Published in Cumberland Times-News Letters December 24, 2008
J. M. Cutler (“O’Reilly wants to tell us how to mark the season,” Dec. 18 Times-News) misinterprets Bill O’Reilly’s message regarding First Amendment rights as they played out in the Washington state capital recently; and he misrepresents “separation of church and state.”
Mr. O’Reilly cites the situation that Washington state Sen. Pam Roach calls “a circus”(in a Dec. 6 Seattle Times article) as the pinnacle of “far-left zealots…running wild” in what Mr. O’Reilly informs us is an ultra-liberal city in a state that otherwise “is fairly conservative.” He gives examples of over-the-top behaviors, actions and lifestyles in Seattle and its environs; and he makes the point that the governor, in her manner of accommodating the atheists in the capitol building in Olympia, “overstepped” bounds of common consideration in her application of the First Amendment.
Sen. Roach, as the Seattle Times article notes, “wants the atheists’ sign moved further from the Nativity scene and the governor to establish firmer guidelines on displays.” The article states that on Dec. 1, “the Nativity scene and atheist sign were installed alongside each other.” A photograph that accompanies a Dec. 3 Associated Press article shows that they abut.
The AP article recounts that a holiday tree (part of a charity drive for needy families) has been displayed in the capitol for nearly 20 years; a menorah has been sponsored by a Jewish group since 2006; the Nativity scene was installed in 2007; this year, the atheist sign went up with the Nativity. A fray then ensued, as depicted in the Times article, with numerous other groups clamoring to make their religious viewpoints known.
In a 1984 case (Lynch v. Donnelly), the Supreme Court ruled that a crèche display (which had been in place since 1943) in the Pawtucket, Rhode Island, shopping district did not violate the First Amendment Establishment Clause, citing “insufficient evidence to establish that the inclusion of the crèche is a purposeful or surreptitious effort to express some kind of subtle governmental advocacy of a particular religious” view (Source: Wikipedia).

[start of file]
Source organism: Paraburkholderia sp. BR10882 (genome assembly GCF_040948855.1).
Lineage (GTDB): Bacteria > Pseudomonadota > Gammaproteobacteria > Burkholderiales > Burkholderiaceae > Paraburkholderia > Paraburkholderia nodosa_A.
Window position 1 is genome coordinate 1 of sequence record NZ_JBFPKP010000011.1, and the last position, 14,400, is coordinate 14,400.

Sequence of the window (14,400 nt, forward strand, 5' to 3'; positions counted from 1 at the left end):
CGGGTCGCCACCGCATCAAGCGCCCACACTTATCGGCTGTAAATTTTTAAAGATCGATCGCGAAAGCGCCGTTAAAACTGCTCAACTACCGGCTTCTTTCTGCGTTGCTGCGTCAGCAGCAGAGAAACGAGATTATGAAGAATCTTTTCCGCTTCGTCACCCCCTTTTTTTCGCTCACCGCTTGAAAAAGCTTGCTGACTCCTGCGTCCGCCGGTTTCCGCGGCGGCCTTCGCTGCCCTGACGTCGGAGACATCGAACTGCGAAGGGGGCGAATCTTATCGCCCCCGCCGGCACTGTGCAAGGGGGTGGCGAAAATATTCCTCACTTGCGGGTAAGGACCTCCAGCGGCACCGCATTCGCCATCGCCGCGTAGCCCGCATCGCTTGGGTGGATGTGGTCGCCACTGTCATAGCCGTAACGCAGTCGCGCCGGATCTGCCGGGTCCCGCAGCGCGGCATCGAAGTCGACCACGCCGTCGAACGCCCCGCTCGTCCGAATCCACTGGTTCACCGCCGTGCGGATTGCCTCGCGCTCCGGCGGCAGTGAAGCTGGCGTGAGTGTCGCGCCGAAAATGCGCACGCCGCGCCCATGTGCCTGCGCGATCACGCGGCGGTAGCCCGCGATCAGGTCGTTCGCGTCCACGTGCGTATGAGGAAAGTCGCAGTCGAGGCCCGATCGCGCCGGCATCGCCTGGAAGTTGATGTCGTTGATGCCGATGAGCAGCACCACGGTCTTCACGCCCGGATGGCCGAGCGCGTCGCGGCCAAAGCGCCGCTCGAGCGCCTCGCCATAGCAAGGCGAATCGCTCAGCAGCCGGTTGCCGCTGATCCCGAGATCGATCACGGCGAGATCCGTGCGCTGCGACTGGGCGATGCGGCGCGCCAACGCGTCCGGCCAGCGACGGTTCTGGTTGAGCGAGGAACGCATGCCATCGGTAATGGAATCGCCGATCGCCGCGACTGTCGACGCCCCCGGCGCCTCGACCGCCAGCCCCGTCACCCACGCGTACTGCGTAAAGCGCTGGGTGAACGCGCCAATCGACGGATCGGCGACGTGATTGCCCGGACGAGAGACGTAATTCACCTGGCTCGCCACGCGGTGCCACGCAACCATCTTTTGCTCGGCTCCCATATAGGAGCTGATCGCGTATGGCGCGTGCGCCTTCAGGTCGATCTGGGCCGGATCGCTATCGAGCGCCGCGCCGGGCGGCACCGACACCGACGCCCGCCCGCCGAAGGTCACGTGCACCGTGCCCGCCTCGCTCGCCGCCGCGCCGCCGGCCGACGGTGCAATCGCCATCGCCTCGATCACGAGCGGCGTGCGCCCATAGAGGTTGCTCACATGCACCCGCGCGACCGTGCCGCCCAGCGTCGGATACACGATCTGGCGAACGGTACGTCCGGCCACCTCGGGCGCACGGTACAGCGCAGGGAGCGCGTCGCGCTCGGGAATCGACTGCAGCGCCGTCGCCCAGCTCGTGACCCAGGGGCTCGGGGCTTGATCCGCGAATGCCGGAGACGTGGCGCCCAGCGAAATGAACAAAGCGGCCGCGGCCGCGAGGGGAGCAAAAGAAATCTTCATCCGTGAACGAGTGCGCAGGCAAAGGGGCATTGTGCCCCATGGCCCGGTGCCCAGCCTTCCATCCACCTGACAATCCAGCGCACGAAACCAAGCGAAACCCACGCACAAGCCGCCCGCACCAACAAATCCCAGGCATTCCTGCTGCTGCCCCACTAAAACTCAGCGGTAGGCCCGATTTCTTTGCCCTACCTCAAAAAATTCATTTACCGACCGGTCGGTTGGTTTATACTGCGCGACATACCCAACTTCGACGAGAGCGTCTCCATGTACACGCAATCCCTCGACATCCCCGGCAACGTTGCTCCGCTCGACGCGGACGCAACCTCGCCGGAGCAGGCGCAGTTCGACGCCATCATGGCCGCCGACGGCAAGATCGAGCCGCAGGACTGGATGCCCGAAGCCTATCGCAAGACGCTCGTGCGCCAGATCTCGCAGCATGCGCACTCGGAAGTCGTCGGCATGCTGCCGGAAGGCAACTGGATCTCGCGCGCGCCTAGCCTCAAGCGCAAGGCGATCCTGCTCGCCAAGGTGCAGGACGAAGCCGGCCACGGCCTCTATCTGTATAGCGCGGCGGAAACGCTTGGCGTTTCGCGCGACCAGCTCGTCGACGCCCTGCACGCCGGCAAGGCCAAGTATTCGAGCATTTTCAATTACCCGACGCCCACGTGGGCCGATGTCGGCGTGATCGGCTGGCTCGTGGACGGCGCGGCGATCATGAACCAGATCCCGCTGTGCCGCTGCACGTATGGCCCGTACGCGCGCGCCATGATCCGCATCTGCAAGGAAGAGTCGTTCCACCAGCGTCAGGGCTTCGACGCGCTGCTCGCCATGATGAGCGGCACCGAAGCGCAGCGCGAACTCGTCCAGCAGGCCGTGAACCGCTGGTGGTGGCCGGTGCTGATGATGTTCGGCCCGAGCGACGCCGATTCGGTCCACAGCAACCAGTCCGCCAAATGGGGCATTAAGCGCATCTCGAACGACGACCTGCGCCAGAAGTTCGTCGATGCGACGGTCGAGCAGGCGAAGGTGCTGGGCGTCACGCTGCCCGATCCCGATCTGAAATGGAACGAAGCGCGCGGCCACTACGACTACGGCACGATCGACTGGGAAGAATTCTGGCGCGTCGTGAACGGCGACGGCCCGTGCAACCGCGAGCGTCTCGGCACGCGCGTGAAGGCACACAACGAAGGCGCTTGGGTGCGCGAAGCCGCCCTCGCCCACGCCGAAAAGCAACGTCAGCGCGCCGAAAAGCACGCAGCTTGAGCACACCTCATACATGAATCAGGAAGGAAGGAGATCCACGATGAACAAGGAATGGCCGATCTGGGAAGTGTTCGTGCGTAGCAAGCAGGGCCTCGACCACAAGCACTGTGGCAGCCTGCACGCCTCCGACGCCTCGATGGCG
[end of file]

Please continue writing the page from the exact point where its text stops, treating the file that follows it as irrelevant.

The judges ruled that the crèche, within the larger display, had “legitimate secular purposes” in marking a federal holiday “with religious significance” that long has been a part of Western culture; and they wrote that the Constitution “affirmatively mandates accommodation, not merely tolerance of all religions, and forbids hostility toward any.”
The verbiage in the atheists’ sign seems hostile. The placement seems transgressive. The brouhaha seems to be the result of neglect in Gov. Christine Gregoire's action. That’s Mr. O’Reilly’s point.
The governor allowed viewpoints. Then after about 30 viewpoints had been posted, and her office had been overwhelmed with as many as 9,000 dissenting telephone calls in one day (according to the Seattle Times), the governor said that no more entries would be accepted. She could have allowed “religious holiday displays” with “certain guidelines…that wouldn’t be viewpoints,” says Fox News’ Megan Kelly (in a Dec. 15 debate with Mr. O’Reilly) and avoided the fiasco and still properly upheld First Amendment rights.
Contrary to what Mr. Cutler implies, “separation of church and state” does not mean that one should exclude the other. It means that the state shall not intimidate or dominate any religion, but civilly accommodate all religions. The founding fathers drew upon their ancestors’ experiences (particularly the English Civil War of the 1640s that ended the Church of England’s monopoly on Christian worship there) to determine that in a democracy, the state must not monopolize or persecute any religion.
As explained at Wikipedia, Thomas Jefferson (quoted in his biography on the White House web site as having “sworn upon the altar of God eternal hostility against every form of tyranny over the mind of man”) coined the phrase in an 1802 letter to the Danbury Baptists, a religious minority who feared the majority position of the Congregationalist Church in Connecticut. The colonists, having largely come to America to find refuge from religious persecution, rightly feared government preference for one religion over another.
President Jefferson replied to a letter from the Danbury Baptists to assure them, as summarized by Wikipedia, “that their rights as a religious minority would be protected from federal interference.” That premise underpins “freedom of religion” within the Bill of Rights First Amendment.
The laws and values of the United States are rooted in a political and philosophical tradition of liberty and equality: That’s democracy. Laws and values interconnect and build on history to form guidelines for conduct in modern society: That’s civility. Without regard for order, establishment and each other, the public square is a free-for-all: That’s the state of affairs that Bill O’Reilly calls our attention to in Washington State today.
Nancy E. Thoerig